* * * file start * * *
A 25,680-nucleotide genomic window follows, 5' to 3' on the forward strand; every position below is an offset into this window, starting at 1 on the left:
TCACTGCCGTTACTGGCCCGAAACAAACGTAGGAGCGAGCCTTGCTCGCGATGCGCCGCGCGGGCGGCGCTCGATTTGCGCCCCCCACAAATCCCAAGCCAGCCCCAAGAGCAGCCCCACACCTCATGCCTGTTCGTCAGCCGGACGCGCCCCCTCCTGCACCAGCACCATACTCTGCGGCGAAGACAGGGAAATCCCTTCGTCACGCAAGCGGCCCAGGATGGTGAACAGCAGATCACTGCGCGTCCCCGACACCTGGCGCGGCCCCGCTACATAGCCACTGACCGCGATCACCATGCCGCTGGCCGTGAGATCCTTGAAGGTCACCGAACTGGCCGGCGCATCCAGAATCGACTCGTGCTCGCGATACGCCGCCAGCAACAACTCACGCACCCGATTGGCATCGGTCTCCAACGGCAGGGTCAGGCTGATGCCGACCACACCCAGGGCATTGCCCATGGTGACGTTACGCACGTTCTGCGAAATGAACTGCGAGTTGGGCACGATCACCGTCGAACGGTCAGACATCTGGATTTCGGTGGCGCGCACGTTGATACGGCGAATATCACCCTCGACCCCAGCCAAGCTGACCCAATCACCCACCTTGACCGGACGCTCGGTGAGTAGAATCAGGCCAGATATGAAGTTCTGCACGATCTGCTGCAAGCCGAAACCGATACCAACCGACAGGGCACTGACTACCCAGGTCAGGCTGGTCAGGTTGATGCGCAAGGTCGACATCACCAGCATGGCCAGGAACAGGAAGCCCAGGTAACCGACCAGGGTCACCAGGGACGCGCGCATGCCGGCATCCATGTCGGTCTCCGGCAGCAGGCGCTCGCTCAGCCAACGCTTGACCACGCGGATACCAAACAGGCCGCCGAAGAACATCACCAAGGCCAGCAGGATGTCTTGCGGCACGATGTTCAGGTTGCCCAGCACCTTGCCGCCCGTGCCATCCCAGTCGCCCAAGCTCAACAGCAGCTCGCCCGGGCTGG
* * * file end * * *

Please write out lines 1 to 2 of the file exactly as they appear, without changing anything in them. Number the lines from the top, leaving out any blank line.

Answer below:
A 25,680-nucleotide genomic window follows, 5' to 3' on the forward strand; every position below is an offset into this window, starting at 1 on the left:
TCACTGCCGTTACTGGCCCGAAACAAACGTAGGAGCGAGCCTTGCTCGCGATGCGCCGCGCGGGCGGCGCTCGATTTGCGCCCCCCACAAATCCCAAGCCAGCCCCAAGAGCAGCCCCACACCTCATGCCTGTTCGTCAGCCGGACGCGCCCCCTCCTGCACCAGCACCATACTCTGCGGCGAAGACAGGGAAATCCCTTCGTCACGCAAGCGGCCCAGGATGGTGAACAGCAGATCACTGCGCGTCCCCGACACCTGGCGCGGCCCCGCTACATAGCCACTGACCGCGATCACCATGCCGCTGGCCGTGAGATCCTTGAAGGTCACCGAACTGGCCGGCGCATCCAGAATCGACTCGTGCTCGCGATACGCCGCCAGCAACAACTCACGCACCCGATTGGCATCGGTCTCCAACGGCAGGGTCAGGCTGATGCCGACCACACCCAGGGCATTGCCCATGGTGACGTTACGCACGTTCTGCGAAATGAACTGCGAGTTGGGCACGATCACCGTCGAACGGTCAGACATCTGGATTTCGGTGGCGCGCACGTTGATACGGCGAATATCACCCTCGACCCCAGCCAAGCTGACCCAATCACCCACCTTGACCGGACGCTCGGTGAGTAGAATCAGGCCAGATATGAAGTTCTGCACGATCTGCTGCAAGCCGAAACCGATACCAACCGACAGGGCACTGACTACCCAGGTCAGGCTGGTCAGGTTGATGCGCAAGGTCGACATCACCAGCATGGCCAGGAACAGGAAGCCCAGGTAACCGACCAGGGTCACCAGGGACGCGCGCATGCCGGCATCCATGTCGGTCTCCGGCAGCAGGCGCTCGCTCAGCCAACGCTTGACCACGCGGATACCAAACAGGCCGCCGAAGAACATCACCAAGGCCAGCAGGATGTCTTGCGGCACGATGTTCAGGTTGCCCAGCACCTTGCCGCCCGTGCCATCCCAGTCGCCCAAGCTCAACAGCAGCTCGCCCGGGCTGG